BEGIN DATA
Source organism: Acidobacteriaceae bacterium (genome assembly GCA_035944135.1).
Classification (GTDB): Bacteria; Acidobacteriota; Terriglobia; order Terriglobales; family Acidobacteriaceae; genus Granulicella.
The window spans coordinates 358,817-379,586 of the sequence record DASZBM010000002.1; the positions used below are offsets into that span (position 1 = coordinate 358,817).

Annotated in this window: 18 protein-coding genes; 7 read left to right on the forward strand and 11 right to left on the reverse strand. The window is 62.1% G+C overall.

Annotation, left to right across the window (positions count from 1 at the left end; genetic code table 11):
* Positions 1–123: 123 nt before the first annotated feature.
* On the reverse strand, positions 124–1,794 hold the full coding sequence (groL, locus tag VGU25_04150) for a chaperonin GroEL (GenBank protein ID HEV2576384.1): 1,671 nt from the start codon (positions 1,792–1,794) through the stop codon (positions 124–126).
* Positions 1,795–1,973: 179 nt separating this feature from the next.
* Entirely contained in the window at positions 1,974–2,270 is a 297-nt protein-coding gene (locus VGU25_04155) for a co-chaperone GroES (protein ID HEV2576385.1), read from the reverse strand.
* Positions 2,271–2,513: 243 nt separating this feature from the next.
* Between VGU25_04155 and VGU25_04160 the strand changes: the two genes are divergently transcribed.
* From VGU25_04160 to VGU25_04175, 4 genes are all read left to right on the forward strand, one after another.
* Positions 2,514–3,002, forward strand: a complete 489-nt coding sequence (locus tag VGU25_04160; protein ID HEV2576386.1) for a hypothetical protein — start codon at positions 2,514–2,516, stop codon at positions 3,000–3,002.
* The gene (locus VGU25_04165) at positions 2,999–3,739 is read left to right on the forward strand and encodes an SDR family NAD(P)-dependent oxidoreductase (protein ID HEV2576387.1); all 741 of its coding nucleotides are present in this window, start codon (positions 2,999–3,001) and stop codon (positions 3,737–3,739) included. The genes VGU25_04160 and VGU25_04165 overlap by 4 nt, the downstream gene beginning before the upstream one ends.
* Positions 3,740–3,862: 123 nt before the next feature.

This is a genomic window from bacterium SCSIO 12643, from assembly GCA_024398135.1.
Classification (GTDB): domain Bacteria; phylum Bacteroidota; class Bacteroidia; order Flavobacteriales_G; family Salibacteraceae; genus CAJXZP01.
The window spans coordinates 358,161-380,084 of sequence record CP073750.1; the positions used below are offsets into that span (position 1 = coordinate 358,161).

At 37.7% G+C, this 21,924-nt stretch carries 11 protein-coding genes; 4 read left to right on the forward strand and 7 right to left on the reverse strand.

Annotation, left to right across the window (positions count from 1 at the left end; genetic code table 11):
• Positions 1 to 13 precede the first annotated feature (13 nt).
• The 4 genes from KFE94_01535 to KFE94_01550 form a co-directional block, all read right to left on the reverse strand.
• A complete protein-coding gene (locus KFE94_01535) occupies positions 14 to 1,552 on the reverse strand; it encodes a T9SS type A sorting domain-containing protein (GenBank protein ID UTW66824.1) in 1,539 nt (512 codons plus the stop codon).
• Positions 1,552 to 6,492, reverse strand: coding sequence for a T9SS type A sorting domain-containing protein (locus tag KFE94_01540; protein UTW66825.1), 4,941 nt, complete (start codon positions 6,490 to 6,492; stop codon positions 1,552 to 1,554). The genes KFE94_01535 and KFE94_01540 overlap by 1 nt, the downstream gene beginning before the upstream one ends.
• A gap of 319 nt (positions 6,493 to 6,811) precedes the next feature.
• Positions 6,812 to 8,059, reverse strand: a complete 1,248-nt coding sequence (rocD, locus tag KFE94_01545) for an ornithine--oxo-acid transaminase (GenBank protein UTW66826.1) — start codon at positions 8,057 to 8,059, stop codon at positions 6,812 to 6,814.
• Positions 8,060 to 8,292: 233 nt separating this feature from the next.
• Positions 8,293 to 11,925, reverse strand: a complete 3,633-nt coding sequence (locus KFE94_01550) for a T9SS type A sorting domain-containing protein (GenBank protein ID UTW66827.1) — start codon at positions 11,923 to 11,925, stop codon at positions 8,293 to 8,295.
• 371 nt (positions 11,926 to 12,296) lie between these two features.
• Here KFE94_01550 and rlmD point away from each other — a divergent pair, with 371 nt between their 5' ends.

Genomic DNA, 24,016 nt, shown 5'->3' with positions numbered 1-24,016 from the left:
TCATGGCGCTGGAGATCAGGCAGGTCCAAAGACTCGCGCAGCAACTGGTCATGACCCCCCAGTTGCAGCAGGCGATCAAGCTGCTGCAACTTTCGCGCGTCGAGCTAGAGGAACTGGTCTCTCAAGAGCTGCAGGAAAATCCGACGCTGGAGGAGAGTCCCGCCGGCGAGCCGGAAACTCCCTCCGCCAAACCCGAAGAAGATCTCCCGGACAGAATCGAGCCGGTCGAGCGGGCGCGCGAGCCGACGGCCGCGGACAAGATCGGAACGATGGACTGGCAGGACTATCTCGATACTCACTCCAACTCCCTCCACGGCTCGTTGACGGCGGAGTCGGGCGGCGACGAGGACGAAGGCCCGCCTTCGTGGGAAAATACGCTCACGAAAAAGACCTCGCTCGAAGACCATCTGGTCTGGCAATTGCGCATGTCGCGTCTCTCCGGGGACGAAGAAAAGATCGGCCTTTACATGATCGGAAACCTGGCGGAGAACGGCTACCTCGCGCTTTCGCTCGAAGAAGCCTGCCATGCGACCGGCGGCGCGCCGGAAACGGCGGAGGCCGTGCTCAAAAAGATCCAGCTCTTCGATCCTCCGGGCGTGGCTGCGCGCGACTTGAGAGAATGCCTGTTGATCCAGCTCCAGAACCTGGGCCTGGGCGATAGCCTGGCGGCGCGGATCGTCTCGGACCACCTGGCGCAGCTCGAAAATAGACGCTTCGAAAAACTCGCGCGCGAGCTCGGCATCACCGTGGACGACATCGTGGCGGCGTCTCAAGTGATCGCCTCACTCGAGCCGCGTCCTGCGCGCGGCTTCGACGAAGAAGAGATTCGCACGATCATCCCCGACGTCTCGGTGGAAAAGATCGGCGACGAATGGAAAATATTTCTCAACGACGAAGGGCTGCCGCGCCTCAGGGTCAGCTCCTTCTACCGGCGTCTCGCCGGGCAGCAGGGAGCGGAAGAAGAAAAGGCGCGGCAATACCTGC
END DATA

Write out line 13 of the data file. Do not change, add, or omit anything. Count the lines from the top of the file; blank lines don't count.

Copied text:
* Positions 2,514–3,002, forward strand: a complete 489-nt coding sequence (locus tag VGU25_04160; protein ID HEV2576386.1) for a hypothetical protein — start codon at positions 2,514–2,516, stop codon at positions 3,000–3,002.